The results of this study are consistent with previous reports that emus avoid areas with relatively high fire frequency [14]. Greater density of summer emu presence in the southern part of the region can be explained by differences in the environmental variables between summer and winter seasons (Fig 5), which suggests that emus optimize their niche conditions during the dry season by moving into more favorable habitats in southern Australia with greater potential food availability (GPP), lower large wildfire risk and greater water availability. On the other hand, during the summer, northern Australia becomes less suitable as the land is drier with less food availability, and greater fire occurrence.

Species response to fire regimes is difficult to measure because fire is affected by many environmental factors. However, our results indicate that the satellite based fire frequency data, as an indicator of ecosystem susceptibility to fire, is a useful index for representing fire related disturbance effects on emu populations.

A key component of habitat modelling is selecting the most important environmental factors that can provide the most information about species distributions. Most of the studies in the context of species distribution modeling view habitat as a stable part of the ecosystem by selecting average annual values of rather long term climatic variables. However, in Australia and other regions with large seasonal climate variations, many species have migratory dispersal patterns, and seek to avoid environmental restrictions by relocating to more suitable habitats. Many satellite environmental data records are available with potential utility for mapping and monitoring regional habitat suitability and seasonal dynamics, and associated niches for a range of potential species. Many of these data records provide consistent observations and frequent temporal coverage suitable for modeling species niche space dynamics as a result of seasonal movements, which has previously been neglected in species distribution modelling. Selection of environmental variables should be considered in relation to major species niche requirements, including food supply, shelter and available water requirements. Moreover, other satellite data, including vegetation biomass and open water inundation dynamics from satellite microwave remote sensing [50, 51], have potential to be used for modeling species seasonal habitat dynamics. However, the relatively coarse spatial resolution of many global satellite data records may limit their utility for species with small scale movement patterns or a narrow niche space. Other than the environmental variables, collecting species locality points that account for dynamic seasonal changes in species migratory distributions can address uncertainties in habitat suitability maps.

One of the limitations of this study was our use of mean seasonal climate attributes and temporally limited emu observational data to define species habitat and movement patterns. Climate variability is dynamic and superimposed on longer-term climate trends that were not addressed in this study. Improved regional monitoring of emu populations and locations would allow for better assessment of how populations may respond to inter-annual climate variability and longer-term climate trends.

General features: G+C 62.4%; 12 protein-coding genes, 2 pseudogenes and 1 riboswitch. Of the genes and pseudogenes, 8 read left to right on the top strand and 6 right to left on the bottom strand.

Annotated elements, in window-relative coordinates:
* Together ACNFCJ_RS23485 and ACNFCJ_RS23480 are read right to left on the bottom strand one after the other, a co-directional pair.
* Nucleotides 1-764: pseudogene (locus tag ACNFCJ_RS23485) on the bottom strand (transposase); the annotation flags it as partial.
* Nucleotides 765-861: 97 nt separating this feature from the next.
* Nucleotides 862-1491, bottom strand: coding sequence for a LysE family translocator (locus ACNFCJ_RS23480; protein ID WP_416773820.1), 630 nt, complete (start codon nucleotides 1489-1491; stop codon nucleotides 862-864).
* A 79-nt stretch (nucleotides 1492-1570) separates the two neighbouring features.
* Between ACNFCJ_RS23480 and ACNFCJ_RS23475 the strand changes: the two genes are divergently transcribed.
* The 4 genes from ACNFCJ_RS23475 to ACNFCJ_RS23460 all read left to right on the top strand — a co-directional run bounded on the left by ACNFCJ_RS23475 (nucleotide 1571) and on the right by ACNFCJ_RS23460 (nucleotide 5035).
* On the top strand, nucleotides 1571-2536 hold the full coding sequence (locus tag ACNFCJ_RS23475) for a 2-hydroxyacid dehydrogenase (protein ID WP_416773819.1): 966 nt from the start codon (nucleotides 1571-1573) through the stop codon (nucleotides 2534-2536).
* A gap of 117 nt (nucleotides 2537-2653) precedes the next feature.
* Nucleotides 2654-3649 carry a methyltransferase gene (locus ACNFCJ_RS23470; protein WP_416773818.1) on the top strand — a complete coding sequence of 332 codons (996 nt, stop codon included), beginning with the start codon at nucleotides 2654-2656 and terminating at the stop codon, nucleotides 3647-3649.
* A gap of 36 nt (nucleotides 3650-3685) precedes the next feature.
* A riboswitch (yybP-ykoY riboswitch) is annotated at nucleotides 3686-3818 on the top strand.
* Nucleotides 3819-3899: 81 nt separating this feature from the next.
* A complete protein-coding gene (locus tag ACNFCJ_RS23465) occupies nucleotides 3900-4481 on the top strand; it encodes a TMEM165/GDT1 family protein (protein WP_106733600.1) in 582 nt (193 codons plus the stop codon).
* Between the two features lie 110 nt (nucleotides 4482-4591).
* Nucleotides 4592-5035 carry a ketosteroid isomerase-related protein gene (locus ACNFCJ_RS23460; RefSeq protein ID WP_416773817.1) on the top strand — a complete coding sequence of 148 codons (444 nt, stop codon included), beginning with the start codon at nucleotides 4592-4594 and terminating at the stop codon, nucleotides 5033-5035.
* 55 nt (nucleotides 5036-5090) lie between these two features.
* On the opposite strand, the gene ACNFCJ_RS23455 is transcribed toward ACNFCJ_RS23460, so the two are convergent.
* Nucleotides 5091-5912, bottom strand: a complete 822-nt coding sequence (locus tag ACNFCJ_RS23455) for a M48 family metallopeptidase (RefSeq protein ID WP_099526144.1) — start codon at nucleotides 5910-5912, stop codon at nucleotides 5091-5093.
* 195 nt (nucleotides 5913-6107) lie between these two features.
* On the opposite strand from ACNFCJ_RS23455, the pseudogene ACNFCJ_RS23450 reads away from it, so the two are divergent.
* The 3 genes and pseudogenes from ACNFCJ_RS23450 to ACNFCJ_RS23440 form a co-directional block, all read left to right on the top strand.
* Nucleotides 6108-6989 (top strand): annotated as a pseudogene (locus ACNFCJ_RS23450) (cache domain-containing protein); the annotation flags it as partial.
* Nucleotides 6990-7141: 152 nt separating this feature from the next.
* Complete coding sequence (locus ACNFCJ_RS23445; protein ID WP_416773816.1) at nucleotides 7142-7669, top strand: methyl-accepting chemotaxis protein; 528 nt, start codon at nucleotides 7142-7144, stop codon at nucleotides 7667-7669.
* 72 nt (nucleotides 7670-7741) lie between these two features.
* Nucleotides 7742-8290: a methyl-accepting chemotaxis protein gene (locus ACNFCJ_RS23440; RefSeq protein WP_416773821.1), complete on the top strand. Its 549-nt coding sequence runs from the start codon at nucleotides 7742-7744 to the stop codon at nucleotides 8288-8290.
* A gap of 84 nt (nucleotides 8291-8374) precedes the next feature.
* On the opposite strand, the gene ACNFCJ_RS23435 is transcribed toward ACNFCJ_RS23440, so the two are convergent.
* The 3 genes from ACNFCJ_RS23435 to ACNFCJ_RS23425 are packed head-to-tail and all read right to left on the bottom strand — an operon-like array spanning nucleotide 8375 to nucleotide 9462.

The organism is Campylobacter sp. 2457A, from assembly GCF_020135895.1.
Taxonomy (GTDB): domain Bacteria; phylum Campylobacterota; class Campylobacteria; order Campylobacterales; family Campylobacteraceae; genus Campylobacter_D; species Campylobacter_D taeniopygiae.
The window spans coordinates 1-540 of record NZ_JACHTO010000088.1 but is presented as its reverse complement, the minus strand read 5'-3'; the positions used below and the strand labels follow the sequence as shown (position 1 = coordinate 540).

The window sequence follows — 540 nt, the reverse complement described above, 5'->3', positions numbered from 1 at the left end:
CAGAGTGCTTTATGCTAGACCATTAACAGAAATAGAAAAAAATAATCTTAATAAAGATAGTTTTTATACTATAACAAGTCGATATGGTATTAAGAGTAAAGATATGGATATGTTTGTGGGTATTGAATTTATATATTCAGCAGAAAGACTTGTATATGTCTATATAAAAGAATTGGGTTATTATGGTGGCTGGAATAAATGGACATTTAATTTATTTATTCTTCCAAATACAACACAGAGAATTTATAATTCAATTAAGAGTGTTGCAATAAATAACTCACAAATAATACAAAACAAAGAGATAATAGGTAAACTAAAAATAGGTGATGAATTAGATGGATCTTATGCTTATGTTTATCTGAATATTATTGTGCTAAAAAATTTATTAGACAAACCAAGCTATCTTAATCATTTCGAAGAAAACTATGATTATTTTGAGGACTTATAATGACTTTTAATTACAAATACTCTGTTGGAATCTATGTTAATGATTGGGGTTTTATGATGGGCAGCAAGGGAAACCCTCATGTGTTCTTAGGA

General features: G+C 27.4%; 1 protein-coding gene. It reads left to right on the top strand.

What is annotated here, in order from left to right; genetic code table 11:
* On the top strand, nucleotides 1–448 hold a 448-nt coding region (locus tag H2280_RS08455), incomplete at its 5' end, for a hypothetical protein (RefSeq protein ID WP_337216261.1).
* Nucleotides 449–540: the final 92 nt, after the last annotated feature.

The restricted extent of summer suitable habitats for emu has implications for understanding the potential effect of projected climate change on this species. The Millennium Ecosystem Assessment (2005) documents climate change as the largest forthcoming threat to biodiversity across most global biomes. Apart from the direct effect of climate on species, projected regional climate trends could change suitable ranges and migratory patterns for emu and other species[52]. The majority of global climate models represented in the fifth assessment of the Intergovernmental Panel on Climate Change (IPCC) predict warmer and drier conditions for Australian rangelands [53]. Our results indicate that these conditions could promote widespread loss of suitable habitats and niche space for emu, particularly during the austral summer season, with potential restrictions on seasonal habitat availability. Moreover, potential changes in emu habitat and populations could affect the regional ecosystem, as emu play a significant role in seed dispersal for many plant species in Australia [54]. The proposed data and modeling framework can be applied for other regions and species for better understanding and estimation of species occurrence and habitat suitability.

Supporting Information

S1 File. Supporting information including the Pearson correlation values between initial environmental variables (Table A).

The Receiver Operator Characteristic (ROC) curve for 10 model runs (Fig A). Partial response and residuals of the GAM fit (Fig B).



This study was conducted with funding provided by NASA Earth Science Program (NNX14AI50G, NNX15AB59G).

Author Contributions

Conceived and designed the experiments: NM. Performed the experiments: NM. Analyzed the data: NM MN. Contributed reagents/materials/analysis tools: NM JSK MN LK DLRA. Wrote the paper: NM JSK MN LK DLRA.